Be prepared to replace the foam insulation across the top of the plenum and on the doors inside. Remove or secure loose flops of insulation inside the car, which could prevent the plenum from seating correctly.

    Also, make sure the wire harness up where the plenum meets the defroster duct doesn’t get caught between as you reinstall the plenum. (To see what I’m talking about, you will have to make yourself very small, very flexible or possess X-ray vision. Aaaaargh!)

    I looped a piece of string around the harness and up through the gap between the dash and windshield/firewall to hold it out of the way.

    (2) Pull right side of instrument panel rearward and position housing on dash panel.

    “Dash panel” here means the firewall. In other words, pull the right side of the dash back and put the plenum into place. You may have to play with the angle a bit to get the heater core tubes to fit through the slot in the firewall. After the tubes, go for the left-side bolt. The other two bolts should fall right into place.

    (3) Install housing attaching screws.

    (4) Install right cowl trim panel.

    (5) Install door sill plate.

    (6) Install right windshield pillar moulding, instrument panel upper attaching screws, and screw attaching instrument panel to right door hinge post.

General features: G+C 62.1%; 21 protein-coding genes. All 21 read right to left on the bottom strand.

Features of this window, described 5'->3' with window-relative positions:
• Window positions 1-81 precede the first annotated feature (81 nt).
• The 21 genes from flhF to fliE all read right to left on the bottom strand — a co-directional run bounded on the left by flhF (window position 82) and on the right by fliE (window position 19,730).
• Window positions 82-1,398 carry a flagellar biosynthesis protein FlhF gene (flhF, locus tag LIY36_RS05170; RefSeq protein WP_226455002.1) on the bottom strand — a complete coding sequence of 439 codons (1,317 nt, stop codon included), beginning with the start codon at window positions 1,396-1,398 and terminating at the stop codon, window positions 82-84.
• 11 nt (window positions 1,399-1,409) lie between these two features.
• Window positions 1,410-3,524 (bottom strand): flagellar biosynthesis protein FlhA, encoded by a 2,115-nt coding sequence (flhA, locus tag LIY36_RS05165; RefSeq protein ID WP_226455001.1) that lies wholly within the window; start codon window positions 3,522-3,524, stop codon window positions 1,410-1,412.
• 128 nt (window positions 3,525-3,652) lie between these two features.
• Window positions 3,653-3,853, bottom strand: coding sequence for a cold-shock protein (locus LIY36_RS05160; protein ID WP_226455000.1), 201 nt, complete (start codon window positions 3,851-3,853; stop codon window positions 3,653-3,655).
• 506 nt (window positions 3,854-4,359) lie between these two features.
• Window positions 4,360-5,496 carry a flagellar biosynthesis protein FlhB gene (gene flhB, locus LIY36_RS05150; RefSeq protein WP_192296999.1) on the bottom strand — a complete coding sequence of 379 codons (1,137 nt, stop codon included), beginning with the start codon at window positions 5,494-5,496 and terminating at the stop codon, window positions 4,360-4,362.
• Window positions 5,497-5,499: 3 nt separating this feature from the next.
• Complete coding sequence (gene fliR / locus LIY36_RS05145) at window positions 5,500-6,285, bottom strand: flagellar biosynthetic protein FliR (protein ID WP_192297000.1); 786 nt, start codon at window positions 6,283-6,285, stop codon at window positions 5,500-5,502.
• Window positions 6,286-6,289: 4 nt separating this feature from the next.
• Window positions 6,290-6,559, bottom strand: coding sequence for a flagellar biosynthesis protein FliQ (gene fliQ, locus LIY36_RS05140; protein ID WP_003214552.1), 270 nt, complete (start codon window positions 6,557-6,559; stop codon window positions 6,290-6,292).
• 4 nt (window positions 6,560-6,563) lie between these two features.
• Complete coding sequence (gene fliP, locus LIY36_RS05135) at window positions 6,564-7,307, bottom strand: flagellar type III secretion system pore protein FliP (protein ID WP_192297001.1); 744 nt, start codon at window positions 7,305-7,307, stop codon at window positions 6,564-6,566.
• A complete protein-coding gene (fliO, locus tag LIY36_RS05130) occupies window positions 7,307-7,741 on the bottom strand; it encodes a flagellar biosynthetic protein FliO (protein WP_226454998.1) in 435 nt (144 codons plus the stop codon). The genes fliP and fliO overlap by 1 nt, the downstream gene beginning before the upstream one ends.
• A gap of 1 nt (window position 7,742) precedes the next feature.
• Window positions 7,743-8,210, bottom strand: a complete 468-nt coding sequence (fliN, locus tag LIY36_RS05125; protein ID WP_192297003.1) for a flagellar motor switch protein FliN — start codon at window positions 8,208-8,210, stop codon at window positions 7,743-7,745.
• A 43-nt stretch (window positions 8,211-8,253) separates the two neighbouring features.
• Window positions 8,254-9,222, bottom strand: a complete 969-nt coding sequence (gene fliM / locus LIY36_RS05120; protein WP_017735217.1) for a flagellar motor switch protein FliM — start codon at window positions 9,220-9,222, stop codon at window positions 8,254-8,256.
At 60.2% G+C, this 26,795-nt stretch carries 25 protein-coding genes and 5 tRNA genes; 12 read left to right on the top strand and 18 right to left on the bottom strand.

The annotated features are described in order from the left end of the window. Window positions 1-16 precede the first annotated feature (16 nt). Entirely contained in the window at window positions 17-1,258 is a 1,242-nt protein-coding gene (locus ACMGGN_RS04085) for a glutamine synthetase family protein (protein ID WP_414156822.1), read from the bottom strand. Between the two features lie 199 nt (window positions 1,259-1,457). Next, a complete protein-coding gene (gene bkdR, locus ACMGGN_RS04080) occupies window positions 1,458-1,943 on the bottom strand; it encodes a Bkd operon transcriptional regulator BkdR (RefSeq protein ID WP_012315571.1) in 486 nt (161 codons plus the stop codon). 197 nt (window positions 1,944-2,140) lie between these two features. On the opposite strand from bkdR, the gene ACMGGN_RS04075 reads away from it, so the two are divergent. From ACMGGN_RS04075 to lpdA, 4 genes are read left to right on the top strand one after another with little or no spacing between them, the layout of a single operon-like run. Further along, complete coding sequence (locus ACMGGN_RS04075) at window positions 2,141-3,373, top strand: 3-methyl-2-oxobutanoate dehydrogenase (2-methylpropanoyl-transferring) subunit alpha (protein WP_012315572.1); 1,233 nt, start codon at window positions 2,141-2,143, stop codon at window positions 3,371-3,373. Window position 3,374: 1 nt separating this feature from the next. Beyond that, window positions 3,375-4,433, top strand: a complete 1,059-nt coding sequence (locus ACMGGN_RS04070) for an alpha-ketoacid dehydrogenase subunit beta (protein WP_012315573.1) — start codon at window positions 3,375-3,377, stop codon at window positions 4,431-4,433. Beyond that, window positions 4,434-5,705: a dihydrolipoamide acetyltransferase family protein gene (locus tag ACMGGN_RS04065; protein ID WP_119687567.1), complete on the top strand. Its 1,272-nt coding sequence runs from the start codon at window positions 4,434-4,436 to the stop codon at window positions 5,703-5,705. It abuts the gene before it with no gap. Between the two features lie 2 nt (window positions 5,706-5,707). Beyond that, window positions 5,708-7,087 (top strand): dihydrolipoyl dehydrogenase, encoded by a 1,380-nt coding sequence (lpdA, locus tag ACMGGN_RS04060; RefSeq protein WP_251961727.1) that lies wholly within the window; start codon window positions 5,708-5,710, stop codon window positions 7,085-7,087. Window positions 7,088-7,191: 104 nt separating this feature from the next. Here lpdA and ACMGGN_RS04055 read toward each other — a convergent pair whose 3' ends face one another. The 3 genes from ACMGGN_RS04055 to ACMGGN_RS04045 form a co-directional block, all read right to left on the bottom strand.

There’s a thin strip of molding at the front edge of the dash where it meets the windshield/firewall junction. Make sure it’s in place before you secure the dash.

    (7) Connect heater air, defroster, and blend-air damper door cables to housing. Adjust cables.

    (8) Connect wire connector to blower motor resistor.

    (9) Install package tray, if equipped.

    (10) Install housing attaching nut in engine compartment

    (11) Install blower motor and fan assembly and connect blower motor wires.

    (12) Remove plugs from heater core tubes and connect heater hoses in engine comparment.

    Don’t forget to pack new insulation (I used electrician’s putty) where the tubes come through the firewall.

    (13) Connect batter negative cable

    (14) Replace coolant previously drained.

    (15) If equipped with clock, reset clock to correct time.

    One final note: You can’t cut out a piece of plenum and firewall to make removing and reinstalling the core easier next time. The wheel-well sheet metal is in the way of the bottom third or so.  :(